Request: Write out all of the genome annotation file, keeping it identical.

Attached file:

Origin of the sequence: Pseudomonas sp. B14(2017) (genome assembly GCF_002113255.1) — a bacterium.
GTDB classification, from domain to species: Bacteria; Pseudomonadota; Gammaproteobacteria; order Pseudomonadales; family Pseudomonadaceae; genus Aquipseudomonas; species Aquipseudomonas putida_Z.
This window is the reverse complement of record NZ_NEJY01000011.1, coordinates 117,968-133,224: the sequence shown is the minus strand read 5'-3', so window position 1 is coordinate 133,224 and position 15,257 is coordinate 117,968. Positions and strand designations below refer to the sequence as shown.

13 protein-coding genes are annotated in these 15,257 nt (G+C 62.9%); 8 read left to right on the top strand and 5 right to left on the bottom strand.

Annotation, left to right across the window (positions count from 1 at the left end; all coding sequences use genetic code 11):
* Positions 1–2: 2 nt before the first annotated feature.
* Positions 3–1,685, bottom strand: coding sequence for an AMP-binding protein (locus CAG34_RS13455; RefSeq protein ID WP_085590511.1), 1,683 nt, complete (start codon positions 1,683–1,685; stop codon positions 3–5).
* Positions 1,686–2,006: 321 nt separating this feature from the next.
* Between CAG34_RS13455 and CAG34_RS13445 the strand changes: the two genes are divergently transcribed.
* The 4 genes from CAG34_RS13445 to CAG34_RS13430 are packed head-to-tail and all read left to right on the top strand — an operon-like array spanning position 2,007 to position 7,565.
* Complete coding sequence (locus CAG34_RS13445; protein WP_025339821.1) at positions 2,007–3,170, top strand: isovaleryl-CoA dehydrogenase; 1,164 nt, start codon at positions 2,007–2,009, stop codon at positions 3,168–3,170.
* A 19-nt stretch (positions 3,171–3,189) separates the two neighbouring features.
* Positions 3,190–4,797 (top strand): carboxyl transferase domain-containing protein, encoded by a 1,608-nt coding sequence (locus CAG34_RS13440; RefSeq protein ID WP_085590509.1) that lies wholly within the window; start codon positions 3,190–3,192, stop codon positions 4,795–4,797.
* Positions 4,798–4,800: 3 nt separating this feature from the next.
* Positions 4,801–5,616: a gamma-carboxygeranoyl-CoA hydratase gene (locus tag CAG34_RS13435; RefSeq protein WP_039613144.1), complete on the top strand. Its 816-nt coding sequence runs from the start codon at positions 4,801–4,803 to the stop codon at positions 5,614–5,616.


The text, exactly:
Origin of the sequence: Pseudomonas sp. B14(2017) (genome assembly GCF_002113255.1) — a bacterium.
GTDB classification, from domain to species: Bacteria; Pseudomonadota; Gammaproteobacteria; order Pseudomonadales; family Pseudomonadaceae; genus Aquipseudomonas; species Aquipseudomonas putida_Z.
This window is the reverse complement of record NZ_NEJY01000011.1, coordinates 117,968-133,224: the sequence shown is the minus strand read 5'-3', so window position 1 is coordinate 133,224 and position 15,257 is coordinate 117,968. Positions and strand designations below refer to the sequence as shown.

13 protein-coding genes are annotated in these 15,257 nt (G+C 62.9%); 8 read left to right on the top strand and 5 right to left on the bottom strand.

Annotation, left to right across the window (positions count from 1 at the left end; all coding sequences use genetic code 11):
* Positions 1–2: 2 nt before the first annotated feature.
* Positions 3–1,685, bottom strand: coding sequence for an AMP-binding protein (locus CAG34_RS13455; RefSeq protein ID WP_085590511.1), 1,683 nt, complete (start codon positions 1,683–1,685; stop codon positions 3–5).
* Positions 1,686–2,006: 321 nt separating this feature from the next.
* Between CAG34_RS13455 and CAG34_RS13445 the strand changes: the two genes are divergently transcribed.
* The 4 genes from CAG34_RS13445 to CAG34_RS13430 are packed head-to-tail and all read left to right on the top strand — an operon-like array spanning position 2,007 to position 7,565.
* Complete coding sequence (locus CAG34_RS13445; protein WP_025339821.1) at positions 2,007–3,170, top strand: isovaleryl-CoA dehydrogenase; 1,164 nt, start codon at positions 2,007–2,009, stop codon at positions 3,168–3,170.
* A 19-nt stretch (positions 3,171–3,189) separates the two neighbouring features.
* Positions 3,190–4,797 (top strand): carboxyl transferase domain-containing protein, encoded by a 1,608-nt coding sequence (locus CAG34_RS13440; RefSeq protein ID WP_085590509.1) that lies wholly within the window; start codon positions 3,190–3,192, stop codon positions 4,795–4,797.
* Positions 4,798–4,800: 3 nt separating this feature from the next.
* Positions 4,801–5,616: a gamma-carboxygeranoyl-CoA hydratase gene (locus tag CAG34_RS13435; RefSeq protein WP_039613144.1), complete on the top strand. Its 816-nt coding sequence runs from the start codon at positions 4,801–4,803 to the stop codon at positions 5,614–5,616.